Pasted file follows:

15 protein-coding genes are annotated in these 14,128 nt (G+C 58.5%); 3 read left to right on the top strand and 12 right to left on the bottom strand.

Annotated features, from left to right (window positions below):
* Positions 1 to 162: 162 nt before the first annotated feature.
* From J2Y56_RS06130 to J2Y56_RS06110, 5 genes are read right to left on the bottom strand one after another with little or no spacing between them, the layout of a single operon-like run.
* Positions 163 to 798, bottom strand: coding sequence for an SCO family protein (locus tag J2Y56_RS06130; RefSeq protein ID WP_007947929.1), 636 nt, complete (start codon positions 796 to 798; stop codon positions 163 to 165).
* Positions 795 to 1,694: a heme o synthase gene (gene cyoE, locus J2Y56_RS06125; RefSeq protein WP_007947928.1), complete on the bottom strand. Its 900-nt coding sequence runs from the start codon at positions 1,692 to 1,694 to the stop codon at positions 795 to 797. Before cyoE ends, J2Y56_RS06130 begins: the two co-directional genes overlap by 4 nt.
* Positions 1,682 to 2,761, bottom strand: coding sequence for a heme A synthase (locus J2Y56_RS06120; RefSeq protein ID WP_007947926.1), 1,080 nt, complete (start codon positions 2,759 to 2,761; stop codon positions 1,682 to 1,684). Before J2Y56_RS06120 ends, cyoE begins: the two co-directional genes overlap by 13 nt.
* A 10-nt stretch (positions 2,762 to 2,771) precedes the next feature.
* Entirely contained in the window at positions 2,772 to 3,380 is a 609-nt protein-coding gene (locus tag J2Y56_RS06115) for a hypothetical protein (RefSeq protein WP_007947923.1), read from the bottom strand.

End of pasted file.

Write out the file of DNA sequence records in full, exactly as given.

15 protein-coding genes are annotated in these 14,128 nt (G+C 58.5%); 3 read left to right on the top strand and 12 right to left on the bottom strand.

Annotated features, from left to right (window positions below):
* Positions 1 to 162: 162 nt before the first annotated feature.
* From J2Y56_RS06130 to J2Y56_RS06110, 5 genes are read right to left on the bottom strand one after another with little or no spacing between them, the layout of a single operon-like run.
* Positions 163 to 798, bottom strand: coding sequence for an SCO family protein (locus tag J2Y56_RS06130; RefSeq protein ID WP_007947929.1), 636 nt, complete (start codon positions 796 to 798; stop codon positions 163 to 165).
* Positions 795 to 1,694: a heme o synthase gene (gene cyoE, locus J2Y56_RS06125; RefSeq protein WP_007947928.1), complete on the bottom strand. Its 900-nt coding sequence runs from the start codon at positions 1,692 to 1,694 to the stop codon at positions 795 to 797. Before cyoE ends, J2Y56_RS06130 begins: the two co-directional genes overlap by 4 nt.
* Positions 1,682 to 2,761, bottom strand: coding sequence for a heme A synthase (locus J2Y56_RS06120; RefSeq protein ID WP_007947926.1), 1,080 nt, complete (start codon positions 2,759 to 2,761; stop codon positions 1,682 to 1,684). Before J2Y56_RS06120 ends, cyoE begins: the two co-directional genes overlap by 13 nt.
* A 10-nt stretch (positions 2,762 to 2,771) precedes the next feature.
* Entirely contained in the window at positions 2,772 to 3,380 is a 609-nt protein-coding gene (locus tag J2Y56_RS06115) for a hypothetical protein (RefSeq protein WP_007947923.1), read from the bottom strand.